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Interview: Adem 

Adem Ilhan is a man of many talents. Having cut his teeth in the teenage post-rock tour de force Fridge, which also launched the career of Kieran Hebden, he’s gone on to shape a gloriously wonky solo career.

While in Fridge, Adem got drawn into the burgeoning folktronica scene, which combined the best bits of pastoral folk with lo-fi studio witchcraft.

Wasting no time to embrace the music that was getting him all hot under the collar, he set up the Homefires festival in London and went on to curate a stage at the first Field Day.

His debut album Homesongs dropped in 2004 to a critical fanfare, while follow-up Love and Other Planets in 2006 cemented in his place at the forefront of homespun, heartfelt British songwriting.

Heaps of projects across music, art, theatre, film and television quickly ensued, leaving Adem little time for his solo work.

Then, earlier this year, after a 10-year solo hiatus, he dropped Seconds Are Acorns, a wide-eyed celebration of his spruced up production skills and omnipresent songwriting nous.

We caught up with him to learn more about its inception and creation, and hear his thoughts on the legacy of folktronica…

It’s been 10 years since your last record Love and Other Planets. What made you want to do another one?
 I never really stopped making records. I just got busy doing other things, really. Love and Other Planets came out in 2006, and I did the Takes covers album afterwards [in 2008]. Then I got busy with lots of other things – stuff was going out rather than coming in, so there was not enough left in my emotional bucket. I don’t think you have different pots for different jobs. At least not for me. Then, slowly but surely, I felt the itch and urge to do something of my own again.

How does your approach to your solo work differ from the commissions?
It’s very different and I’ve never examined the process because I’m too scared at what I’ll find out. I just let things happen. In interim years I’ve had lots of ups and downs, just as any human being does.

You’ve recently toured the new record – what was that like?
 I love live performance. I’ve been drawn to it ever since I was a lot younger and did a lot of theatre. The idea of communicating to a bunch of people is really important.

I think you can tell from the content of my lyrics that I want to communicate with people. Even the really intimate and personal tracks are universal personal things. They are the intimate things that happen to all human beings. It’s that idea of shared experience. Shared personal experience. That intrigues me and I love talking about it.

With that in mind, how do you sit down and decide what you want to write about?

A lot of my songs just happen subconsciously. There’s a lot of stewing that happens without me thinking about it. Then I’ll go in with the tools and start crafting and thinking about rhyming patterns and metre and how things fall and what the best word where, would be.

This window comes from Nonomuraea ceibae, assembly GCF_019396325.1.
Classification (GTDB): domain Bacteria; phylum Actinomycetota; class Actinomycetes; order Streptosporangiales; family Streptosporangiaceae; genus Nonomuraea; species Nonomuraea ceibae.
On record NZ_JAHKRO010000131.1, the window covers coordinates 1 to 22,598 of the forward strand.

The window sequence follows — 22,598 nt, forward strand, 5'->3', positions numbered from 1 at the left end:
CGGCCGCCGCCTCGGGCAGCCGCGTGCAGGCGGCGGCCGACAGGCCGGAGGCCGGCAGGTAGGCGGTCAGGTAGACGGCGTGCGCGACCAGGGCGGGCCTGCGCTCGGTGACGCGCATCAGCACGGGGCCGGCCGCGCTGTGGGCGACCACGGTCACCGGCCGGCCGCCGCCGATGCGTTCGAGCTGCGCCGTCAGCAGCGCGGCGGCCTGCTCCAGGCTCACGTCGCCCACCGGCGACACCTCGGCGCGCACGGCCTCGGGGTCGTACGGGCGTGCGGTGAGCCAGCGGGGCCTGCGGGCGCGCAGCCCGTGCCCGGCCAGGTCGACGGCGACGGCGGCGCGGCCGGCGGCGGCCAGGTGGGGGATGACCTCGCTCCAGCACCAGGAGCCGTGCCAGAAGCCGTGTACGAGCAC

How do you think your songwriting and your sound has changed since your first record?
Well, I’ve done a lot more production. I think I might be a producer at heart, to be honest. Especially coming from Fridge – you can hear that that’s all about the production. Over the years I think that I’ve learned a lot. My judgment’s got a lot better. I’m much better at being technically right and I trust my instincts a lot more.

How has that translated on Second Are Acorns?
It’s a much broader record. There’s posher production, bigger drums and a feeling of largeness to it. Now my producer head, before I even started mixing and putting things to tape was already saying, ‘You know it’s going to be at the expense of some of the intimacy. You know that’s going to be at the expense of the creaky bits that make the other records really good’.

You’ve also written scores and theatre music. What’s it like to work to someone else’s vision?
Both through being a producer and writing scores I’ve learned how to manage people. You don’t realise how much of a huge part of the job it is. It’s all about understanding what people want and convincing them they want what’s right for the project rather than what they’ve been told by, you know, their mate.

What intrigued me when I started on all the soundtrack stuff; all the scoring, all the composition stuff, is how similar it felt to make. And there’s a really lovely sensation when I listen to a piece of music I made for some dancers – I’ll step back and see it happen. I get the same sensation as I would listening to my record. I see it as a very different discipline but in fact, it’s just music.

 

Originally published on M, the PRS for Music magazine for our 118,000 songwriter, composer and publisher members, plus the wider music industry.

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